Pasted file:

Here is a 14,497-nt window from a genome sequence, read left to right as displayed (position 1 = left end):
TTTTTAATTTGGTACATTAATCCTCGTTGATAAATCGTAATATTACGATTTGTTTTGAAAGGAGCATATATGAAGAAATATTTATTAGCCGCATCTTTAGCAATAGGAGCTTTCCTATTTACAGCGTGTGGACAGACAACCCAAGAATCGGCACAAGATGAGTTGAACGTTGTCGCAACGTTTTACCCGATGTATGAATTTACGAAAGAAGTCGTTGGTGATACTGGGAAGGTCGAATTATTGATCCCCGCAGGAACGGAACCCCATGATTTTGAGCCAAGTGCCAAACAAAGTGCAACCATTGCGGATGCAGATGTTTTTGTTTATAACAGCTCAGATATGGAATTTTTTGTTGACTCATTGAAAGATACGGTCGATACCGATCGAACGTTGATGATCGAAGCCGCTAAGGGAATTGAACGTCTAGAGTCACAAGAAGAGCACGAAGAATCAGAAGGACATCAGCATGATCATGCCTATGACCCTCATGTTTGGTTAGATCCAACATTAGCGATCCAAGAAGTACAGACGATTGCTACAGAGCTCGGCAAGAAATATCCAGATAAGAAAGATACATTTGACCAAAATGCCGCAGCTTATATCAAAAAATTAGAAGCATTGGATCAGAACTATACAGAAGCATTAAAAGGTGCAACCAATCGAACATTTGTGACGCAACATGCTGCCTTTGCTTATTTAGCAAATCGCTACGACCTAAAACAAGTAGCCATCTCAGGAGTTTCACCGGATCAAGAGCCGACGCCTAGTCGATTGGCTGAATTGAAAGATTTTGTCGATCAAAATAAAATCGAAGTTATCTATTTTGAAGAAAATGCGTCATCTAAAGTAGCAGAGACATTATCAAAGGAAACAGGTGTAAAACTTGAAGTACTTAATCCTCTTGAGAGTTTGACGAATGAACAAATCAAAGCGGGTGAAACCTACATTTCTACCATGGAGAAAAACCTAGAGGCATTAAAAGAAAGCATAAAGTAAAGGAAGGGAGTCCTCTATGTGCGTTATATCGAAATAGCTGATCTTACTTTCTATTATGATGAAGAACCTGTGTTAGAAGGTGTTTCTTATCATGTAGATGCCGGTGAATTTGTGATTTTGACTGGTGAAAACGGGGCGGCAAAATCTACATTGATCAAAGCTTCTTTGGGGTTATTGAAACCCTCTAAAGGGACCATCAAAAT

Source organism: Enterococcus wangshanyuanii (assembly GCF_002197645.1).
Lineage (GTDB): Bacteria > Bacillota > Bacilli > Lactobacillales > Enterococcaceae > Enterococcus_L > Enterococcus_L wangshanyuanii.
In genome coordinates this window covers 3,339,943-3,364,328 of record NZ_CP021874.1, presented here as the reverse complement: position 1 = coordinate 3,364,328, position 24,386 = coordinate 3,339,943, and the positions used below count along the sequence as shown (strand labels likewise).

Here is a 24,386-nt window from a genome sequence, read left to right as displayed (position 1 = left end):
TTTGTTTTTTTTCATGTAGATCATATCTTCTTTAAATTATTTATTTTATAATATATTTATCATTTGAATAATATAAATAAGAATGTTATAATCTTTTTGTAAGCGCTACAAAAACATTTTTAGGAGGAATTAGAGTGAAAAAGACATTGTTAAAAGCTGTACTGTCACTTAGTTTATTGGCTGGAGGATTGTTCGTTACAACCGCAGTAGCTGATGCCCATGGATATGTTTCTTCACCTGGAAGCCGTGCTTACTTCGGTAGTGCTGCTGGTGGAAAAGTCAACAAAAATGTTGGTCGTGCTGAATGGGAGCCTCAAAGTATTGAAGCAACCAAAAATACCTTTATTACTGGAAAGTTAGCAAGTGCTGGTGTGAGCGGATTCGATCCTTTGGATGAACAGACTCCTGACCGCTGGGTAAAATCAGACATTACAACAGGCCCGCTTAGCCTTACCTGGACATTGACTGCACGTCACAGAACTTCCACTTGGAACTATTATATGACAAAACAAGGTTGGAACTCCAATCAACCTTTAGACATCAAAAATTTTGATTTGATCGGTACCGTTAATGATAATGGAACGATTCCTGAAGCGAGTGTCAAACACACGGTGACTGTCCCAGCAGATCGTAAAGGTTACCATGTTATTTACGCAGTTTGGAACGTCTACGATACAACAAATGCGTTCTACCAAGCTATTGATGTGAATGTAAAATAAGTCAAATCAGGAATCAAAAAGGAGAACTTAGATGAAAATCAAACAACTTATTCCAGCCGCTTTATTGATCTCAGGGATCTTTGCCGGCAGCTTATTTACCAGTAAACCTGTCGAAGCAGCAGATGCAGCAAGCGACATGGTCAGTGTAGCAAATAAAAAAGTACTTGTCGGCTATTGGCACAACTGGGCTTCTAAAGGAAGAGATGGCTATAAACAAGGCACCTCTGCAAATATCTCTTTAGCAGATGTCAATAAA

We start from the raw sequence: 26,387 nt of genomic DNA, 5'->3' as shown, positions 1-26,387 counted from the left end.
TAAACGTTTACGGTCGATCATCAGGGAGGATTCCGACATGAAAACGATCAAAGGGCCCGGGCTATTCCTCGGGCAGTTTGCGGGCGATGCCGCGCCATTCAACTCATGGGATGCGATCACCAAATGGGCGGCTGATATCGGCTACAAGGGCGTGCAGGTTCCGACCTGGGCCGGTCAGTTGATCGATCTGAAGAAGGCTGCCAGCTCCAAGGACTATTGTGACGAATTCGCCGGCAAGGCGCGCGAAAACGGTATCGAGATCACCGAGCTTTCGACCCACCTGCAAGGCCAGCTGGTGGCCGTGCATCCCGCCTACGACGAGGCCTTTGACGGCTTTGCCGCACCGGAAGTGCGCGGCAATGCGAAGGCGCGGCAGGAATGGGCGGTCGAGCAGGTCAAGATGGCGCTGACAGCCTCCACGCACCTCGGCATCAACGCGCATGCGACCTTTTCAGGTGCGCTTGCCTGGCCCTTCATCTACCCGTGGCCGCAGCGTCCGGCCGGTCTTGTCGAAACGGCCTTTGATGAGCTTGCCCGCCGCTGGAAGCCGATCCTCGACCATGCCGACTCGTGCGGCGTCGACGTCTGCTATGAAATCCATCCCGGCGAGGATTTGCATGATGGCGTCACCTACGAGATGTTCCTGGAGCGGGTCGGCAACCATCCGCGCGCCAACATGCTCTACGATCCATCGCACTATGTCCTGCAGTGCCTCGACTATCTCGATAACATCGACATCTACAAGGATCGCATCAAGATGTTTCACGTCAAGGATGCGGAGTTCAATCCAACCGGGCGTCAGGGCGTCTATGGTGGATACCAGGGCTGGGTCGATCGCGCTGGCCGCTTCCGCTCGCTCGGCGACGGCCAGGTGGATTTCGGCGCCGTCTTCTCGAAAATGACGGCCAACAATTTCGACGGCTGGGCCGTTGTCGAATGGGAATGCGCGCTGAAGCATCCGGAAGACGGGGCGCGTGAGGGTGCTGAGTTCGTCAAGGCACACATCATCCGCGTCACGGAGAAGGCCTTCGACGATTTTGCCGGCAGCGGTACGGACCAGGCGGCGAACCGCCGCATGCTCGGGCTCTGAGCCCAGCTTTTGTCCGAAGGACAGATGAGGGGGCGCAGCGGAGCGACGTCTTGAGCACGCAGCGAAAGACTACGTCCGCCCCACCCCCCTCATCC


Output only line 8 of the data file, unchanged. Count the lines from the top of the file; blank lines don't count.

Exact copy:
We start from the raw sequence: 26,387 nt of genomic DNA, 5'->3' as shown, positions 1-26,387 counted from the left end.